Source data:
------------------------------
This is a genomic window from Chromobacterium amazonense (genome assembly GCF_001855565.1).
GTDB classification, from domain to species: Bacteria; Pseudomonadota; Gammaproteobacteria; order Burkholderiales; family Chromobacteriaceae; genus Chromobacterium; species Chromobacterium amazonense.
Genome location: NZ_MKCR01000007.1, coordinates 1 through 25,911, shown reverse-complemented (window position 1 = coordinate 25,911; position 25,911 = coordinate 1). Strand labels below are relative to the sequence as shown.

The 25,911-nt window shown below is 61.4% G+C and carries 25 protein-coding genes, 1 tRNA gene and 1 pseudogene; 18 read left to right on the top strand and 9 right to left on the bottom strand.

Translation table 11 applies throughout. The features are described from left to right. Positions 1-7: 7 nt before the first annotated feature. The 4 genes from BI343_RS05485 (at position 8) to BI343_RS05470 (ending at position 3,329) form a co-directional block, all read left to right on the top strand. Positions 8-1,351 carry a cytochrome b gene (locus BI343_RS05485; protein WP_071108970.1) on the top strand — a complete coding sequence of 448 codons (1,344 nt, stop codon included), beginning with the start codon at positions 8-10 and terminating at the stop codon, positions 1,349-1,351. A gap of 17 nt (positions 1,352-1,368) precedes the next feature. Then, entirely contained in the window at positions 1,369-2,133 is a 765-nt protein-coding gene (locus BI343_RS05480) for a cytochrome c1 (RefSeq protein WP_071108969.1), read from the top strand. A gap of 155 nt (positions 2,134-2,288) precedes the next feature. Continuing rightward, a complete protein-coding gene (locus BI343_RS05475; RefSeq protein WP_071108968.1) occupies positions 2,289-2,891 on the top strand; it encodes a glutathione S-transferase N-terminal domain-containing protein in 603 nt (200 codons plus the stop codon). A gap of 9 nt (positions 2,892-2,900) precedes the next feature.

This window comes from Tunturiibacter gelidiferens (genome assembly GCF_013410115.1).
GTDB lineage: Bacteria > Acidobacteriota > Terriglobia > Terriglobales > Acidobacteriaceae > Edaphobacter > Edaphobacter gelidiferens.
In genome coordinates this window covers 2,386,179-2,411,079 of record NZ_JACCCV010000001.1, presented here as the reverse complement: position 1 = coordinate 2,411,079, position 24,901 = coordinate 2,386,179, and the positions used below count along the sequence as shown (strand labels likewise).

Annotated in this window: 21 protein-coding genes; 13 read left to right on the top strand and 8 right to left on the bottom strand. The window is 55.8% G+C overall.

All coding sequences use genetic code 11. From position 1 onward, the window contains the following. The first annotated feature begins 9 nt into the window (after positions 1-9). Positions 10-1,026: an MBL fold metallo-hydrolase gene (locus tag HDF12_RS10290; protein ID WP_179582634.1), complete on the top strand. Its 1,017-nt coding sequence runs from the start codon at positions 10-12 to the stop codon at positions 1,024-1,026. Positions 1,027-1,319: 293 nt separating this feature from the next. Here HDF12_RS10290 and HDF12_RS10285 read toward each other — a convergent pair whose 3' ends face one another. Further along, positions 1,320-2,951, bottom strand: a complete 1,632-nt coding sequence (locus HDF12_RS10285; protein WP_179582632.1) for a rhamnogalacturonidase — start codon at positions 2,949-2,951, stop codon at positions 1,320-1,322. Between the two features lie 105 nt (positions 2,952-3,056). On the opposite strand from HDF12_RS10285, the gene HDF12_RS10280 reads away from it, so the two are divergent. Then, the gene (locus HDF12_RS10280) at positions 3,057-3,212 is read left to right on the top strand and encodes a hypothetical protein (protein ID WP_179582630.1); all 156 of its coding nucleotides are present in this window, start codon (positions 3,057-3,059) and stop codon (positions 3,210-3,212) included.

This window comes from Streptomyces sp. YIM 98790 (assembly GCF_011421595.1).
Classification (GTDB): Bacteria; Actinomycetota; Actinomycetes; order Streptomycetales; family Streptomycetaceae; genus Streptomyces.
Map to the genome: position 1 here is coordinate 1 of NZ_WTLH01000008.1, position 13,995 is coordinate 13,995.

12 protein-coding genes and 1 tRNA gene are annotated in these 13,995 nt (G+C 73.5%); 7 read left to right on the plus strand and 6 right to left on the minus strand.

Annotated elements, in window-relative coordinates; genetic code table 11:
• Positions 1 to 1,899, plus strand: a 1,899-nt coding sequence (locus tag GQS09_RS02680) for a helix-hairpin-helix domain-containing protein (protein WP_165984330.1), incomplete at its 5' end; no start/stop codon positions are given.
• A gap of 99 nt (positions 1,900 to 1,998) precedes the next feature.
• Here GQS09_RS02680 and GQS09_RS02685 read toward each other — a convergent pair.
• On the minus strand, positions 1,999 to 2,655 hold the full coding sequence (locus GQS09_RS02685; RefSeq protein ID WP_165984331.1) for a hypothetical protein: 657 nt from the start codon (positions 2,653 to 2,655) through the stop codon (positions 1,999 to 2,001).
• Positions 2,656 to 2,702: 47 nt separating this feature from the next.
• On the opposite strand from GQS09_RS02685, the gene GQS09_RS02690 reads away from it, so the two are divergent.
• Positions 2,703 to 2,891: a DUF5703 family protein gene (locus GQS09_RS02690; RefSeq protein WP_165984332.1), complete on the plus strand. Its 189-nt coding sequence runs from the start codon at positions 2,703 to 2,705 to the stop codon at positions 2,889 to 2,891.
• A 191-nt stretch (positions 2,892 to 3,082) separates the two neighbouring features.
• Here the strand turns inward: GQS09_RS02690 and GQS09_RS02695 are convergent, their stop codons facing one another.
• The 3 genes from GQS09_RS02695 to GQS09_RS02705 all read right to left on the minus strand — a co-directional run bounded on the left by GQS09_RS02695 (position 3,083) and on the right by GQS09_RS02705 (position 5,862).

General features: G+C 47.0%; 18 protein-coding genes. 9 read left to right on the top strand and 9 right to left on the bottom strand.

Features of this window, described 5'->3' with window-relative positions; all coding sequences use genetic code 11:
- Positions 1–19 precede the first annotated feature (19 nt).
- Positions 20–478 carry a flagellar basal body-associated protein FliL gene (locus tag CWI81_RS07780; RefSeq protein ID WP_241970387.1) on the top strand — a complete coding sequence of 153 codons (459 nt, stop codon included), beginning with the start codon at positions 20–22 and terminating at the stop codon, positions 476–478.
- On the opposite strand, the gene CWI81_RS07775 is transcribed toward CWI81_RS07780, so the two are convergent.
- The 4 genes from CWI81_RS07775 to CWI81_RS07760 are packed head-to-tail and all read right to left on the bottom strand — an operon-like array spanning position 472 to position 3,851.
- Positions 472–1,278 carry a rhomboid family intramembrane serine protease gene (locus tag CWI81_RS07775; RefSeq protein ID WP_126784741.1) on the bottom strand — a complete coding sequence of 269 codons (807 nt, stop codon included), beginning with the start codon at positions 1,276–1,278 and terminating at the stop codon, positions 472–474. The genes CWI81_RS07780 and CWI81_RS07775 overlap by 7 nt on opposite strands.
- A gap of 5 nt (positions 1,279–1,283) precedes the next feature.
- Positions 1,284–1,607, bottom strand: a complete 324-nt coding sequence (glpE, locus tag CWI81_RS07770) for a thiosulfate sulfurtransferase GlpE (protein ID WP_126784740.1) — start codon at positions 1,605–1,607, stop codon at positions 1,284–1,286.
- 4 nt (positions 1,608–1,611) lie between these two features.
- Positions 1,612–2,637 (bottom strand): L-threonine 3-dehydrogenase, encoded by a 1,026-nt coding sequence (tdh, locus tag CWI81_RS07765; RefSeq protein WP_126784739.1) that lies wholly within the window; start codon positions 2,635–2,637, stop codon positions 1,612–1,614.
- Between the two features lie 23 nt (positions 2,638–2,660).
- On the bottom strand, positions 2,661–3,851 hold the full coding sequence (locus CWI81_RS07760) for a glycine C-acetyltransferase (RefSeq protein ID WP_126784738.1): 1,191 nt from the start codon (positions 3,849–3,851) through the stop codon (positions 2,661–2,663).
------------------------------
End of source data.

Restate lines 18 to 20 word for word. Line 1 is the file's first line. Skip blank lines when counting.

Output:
• Here GQS09_RS02680 and GQS09_RS02685 read toward each other — a convergent pair.
• On the minus strand, positions 1,999 to 2,655 hold the full coding sequence (locus GQS09_RS02685; RefSeq protein ID WP_165984331.1) for a hypothetical protein: 657 nt from the start codon (positions 2,653 to 2,655) through the stop codon (positions 1,999 to 2,001).
• Positions 2,656 to 2,702: 47 nt separating this feature from the next.